Carbon Accounting Essentials
Scopes 1, 2, and 3

Breaking it Down Further

May 28, 2024
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Scope 1

As mentioned earlier, the GHG Protocol and PCAF break down all emissions into scope 1, 2, and 3.

Let's go more in-depth on each scope, how you can measure them, and why it's important for a company to understand its emissions.

Measuring Scope 1 Emissions

Scope 1 emissions consist of the direct emissions that occur from sources owned by the reporting organization.

Scope 1 direct emissions from the reporting company with examples

Scope 1 covers the following types of emissions:

  • Stationary Combustion: This includes emissions from the combustion of fuel — like natural gas and diesel — burned in buildings or in equipment owned or operated by the reporting company (e.g., boilers and other fuel-powered machinery used for industrial processes).
  • Fugitive Emissions: Fugitive emissions are emissions from the GHG leaks of equipment owned or operated by the reporting company, such as air conditioning and refrigeration units.
  • Mobile Combustion: Emissions from the combustion of fuel purchased by the reporting company for owned or leased vehicles and mobile equipment (e.g. company vehicles).
  • Process Emissions: Process emissions are GHG emissions from industrial processes involving chemical or physical transformations other than fuel combustion (e.g. the production of cement or ammonia).

Because a company has explicit control of emissions generated from on-site activities, scope 1 emissions are typically the easiest to manage and mitigate.

Scope 2

Scopes 2 and 3 both cover indirect emissions. Let's look at scope 2 first.

Scope 2 emissions are the indirect GHG emissions resulting from the generation of purchased energy by the reporting company, including electricity, steam, heating, or cooling.

Purchased Energy

Purchased energy is given its own scope, because companies have more control over these emissions than they would over other indirect emission sources. Emissions generated from purchased energy are responsible for approximately 40% of global emissions and are considered one of the simplest to reduce through energy efficiency measures. This makes scope 2 incredibly important for companies who want to make quick reductions to their emissions.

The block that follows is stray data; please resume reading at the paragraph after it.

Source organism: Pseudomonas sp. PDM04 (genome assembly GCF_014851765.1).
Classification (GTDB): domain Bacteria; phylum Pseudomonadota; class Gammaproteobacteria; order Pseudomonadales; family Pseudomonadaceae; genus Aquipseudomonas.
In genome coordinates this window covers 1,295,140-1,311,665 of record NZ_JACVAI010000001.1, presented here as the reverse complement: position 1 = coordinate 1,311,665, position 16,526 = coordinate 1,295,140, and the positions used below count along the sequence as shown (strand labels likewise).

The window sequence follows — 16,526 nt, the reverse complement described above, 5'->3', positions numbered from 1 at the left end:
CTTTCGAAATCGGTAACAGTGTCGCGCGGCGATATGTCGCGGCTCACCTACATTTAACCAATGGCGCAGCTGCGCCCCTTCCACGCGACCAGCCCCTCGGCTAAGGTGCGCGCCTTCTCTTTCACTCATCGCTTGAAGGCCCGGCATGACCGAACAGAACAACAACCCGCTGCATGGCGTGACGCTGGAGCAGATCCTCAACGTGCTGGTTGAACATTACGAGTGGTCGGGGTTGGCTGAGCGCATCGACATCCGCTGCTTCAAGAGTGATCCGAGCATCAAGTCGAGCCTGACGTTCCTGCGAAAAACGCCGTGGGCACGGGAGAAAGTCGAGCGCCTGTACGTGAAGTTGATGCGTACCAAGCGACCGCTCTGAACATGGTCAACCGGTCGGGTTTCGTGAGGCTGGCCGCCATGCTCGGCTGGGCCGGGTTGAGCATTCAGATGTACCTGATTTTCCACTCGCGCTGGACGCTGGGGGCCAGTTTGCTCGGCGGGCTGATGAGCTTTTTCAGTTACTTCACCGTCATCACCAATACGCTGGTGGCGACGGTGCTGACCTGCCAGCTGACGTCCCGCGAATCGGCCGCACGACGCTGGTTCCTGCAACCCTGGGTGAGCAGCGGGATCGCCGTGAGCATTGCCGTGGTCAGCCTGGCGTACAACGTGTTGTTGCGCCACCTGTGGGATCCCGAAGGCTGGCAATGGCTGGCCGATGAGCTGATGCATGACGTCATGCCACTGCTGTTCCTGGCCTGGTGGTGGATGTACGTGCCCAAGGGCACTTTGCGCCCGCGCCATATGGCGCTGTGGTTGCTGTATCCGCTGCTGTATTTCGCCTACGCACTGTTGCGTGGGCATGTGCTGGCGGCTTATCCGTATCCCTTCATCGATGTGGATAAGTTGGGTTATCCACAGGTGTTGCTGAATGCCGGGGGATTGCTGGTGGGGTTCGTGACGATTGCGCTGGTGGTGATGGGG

The ceiling of a facility with rows of LED lighting

For example

A company can implement on-site energy efficiency measures — such as switching to LED lighting — that would directly reduce the consumption of purchased energy — despite the fact that these emissions are technically generated by the power provider.

One thing to keep in mind is that any energy purchased for resale is not included in scope 2 emissions, as these fall under scope 3, category for fuel- and energy-related activities. This will be covered later in this module.

The data needed to calculate scope 2 emissions tends to be easier to track down — for example, you can look at utility bills to find purchased energy.

Examples of scope 2 emissions, upstream activities

Measuring Scope 2

Most companies have to report their scope 2 emissions in two ways: a location-based approach and a market-based approach. This is also known as "dual reporting".

Location-Based Accounting